By Rachel Perks
I am writing this as I prepare to go into the last rehearsal for ANGRY SEXX, but by the time you read it the show will have opened. I hope it went well and that I didn’t run into anything, or get caught up in the curtains, or forget my lines that I wrote myself. I hope people laugh. I know that people will misunderstand it, possibly hate it and maybe even hate me. But that’s okay – that’s not necessarily a bad thing.
When I was 20 I decided to move to Europe on my own, and spent a month in Turkey. Every day I would get dressed, in jeans, a jumper and a big jacket and leave the house to explore, and every day I would get chased down the street by men yelling obscenities at me. It made me angry and I remember writing an email to a friend with the line ‘I think I’m too much of a feminist for this place.’ It was the first time I had used the word in relation to myself – such a scary word, such a conflicted and dangerous word.
I cut my time in Turkey short because I couldn’t leave my hostel for fear of the aggressive slurs.
Eventually, when I came back to Australia, the rose-coloured glasses were gone. We had this shit too. It was more contained here – harder to see sometimes but it was there, just as entrenched. Gender equality was a lie all along.
I started writing ANGRY SEXX one day after returning home from a particularly awful afternoon where I was verbally assaulted by not one, but two groups of men on the street. Well, one group was actually in a bakery. It started as a diary entry – I had to have some place to put my rage.
I asked Mark Wilson, (Richard II, Unsex Me) to work with me as dramaturg pretty early on, partly because I wanted him to be my friend, and because I knew I needed someone who knew what they were doing if this thing was going to take life. Mark was very generous and supportive with my messy, over stated first draft. He encouraged me to ask Bridget Balodis (Kids Killing Kids, Shotgun Wedding) to direct, and to my amazement she accepted with very little question. From there I gathered a creative team of amazingly talented, political, ambitious women – people kept saying yes to me. They were really into talking about this stuff; in fact ANGRY SEXX has been the catalyst for some of the best conversations I have ever had.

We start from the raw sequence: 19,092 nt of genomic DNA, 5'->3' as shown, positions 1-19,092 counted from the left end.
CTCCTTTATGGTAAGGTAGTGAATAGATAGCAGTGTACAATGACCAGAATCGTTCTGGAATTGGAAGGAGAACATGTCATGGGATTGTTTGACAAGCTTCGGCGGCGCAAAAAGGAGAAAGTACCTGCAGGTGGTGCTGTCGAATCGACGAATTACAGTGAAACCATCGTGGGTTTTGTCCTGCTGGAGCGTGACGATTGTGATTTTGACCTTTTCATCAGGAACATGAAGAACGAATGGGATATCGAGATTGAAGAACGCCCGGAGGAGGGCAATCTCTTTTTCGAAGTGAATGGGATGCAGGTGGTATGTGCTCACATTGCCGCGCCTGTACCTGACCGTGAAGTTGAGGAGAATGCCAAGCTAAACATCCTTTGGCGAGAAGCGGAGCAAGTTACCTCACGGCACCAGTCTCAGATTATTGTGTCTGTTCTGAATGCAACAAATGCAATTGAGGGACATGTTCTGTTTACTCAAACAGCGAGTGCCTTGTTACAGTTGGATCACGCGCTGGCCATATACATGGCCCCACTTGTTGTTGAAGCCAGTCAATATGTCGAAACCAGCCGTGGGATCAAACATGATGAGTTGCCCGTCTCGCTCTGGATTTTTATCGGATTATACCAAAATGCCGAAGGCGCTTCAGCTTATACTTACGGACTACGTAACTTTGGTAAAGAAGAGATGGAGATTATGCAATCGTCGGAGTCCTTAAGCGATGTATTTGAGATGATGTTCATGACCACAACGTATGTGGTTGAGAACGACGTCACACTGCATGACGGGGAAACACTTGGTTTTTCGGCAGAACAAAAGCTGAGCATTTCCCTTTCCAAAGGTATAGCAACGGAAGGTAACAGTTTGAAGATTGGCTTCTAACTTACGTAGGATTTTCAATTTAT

The process of developing the script was an exercise in forced perspective. These brilliant people kept challenging what I’d written and I would respond – my mind and ideas expanding rapidly to their words, enabling me to make amendments.
After the first full read of the play, Emma Hall, assistant director and vocal performer, raised some pertinent objections from the perspective of a slightly more experienced feminist. Among other things, she spoke about the ideas in the play not being new. It was useful point to acknowledge.
I’m not doing anything new. I’m not saying anything a thousand people haven’t said before. I’m raising the same old tarnished mirror, but I’ve realised that just because someone has said it before, doesn’t mean I don’t have to say it again. The world didn’t transform the first time, or the second, or the thousandth, and so we have to keep saying it again and again and again, like a mad woman, because what other option do we have?
In this case I think it is enough that I am saying it my way; with sci-fi, comedy, monkeys and fat beats.
A version of this article originally appeared on Channel, the Faculty’s previous publishing platform.